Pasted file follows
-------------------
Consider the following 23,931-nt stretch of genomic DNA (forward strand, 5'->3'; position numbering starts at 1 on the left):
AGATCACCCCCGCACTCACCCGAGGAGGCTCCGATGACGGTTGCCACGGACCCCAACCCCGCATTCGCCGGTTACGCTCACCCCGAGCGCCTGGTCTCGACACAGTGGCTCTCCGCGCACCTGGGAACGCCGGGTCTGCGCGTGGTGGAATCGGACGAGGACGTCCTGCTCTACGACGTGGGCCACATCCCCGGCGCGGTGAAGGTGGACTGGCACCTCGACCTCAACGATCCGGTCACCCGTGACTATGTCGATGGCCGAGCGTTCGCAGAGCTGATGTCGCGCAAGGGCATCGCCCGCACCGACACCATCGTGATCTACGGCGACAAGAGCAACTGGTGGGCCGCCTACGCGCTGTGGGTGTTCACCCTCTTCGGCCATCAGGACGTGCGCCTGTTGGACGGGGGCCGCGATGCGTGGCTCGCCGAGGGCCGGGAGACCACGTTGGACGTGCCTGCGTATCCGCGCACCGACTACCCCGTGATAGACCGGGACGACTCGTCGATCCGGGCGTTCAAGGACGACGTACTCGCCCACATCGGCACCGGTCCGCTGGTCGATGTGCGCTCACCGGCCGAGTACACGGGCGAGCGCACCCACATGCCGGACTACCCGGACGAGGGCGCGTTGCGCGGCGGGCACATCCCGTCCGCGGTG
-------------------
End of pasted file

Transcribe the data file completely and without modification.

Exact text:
Consider the following 23,931-nt stretch of genomic DNA (forward strand, 5'->3'; position numbering starts at 1 on the left):
AGATCACCCCCGCACTCACCCGAGGAGGCTCCGATGACGGTTGCCACGGACCCCAACCCCGCATTCGCCGGTTACGCTCACCCCGAGCGCCTGGTCTCGACACAGTGGCTCTCCGCGCACCTGGGAACGCCGGGTCTGCGCGTGGTGGAATCGGACGAGGACGTCCTGCTCTACGACGTGGGCCACATCCCCGGCGCGGTGAAGGTGGACTGGCACCTCGACCTCAACGATCCGGTCACCCGTGACTATGTCGATGGCCGAGCGTTCGCAGAGCTGATGTCGCGCAAGGGCATCGCCCGCACCGACACCATCGTGATCTACGGCGACAAGAGCAACTGGTGGGCCGCCTACGCGCTGTGGGTGTTCACCCTCTTCGGCCATCAGGACGTGCGCCTGTTGGACGGGGGCCGCGATGCGTGGCTCGCCGAGGGCCGGGAGACCACGTTGGACGTGCCTGCGTATCCGCGCACCGACTACCCCGTGATAGACCGGGACGACTCGTCGATCCGGGCGTTCAAGGACGACGTACTCGCCCACATCGGCACCGGTCCGCTGGTCGATGTGCGCTCACCGGCCGAGTACACGGGCGAGCGCACCCACATGCCGGACTACCCGGACGAGGGCGCGTTGCGCGGCGGGCACATCCCGTCCGCGGTG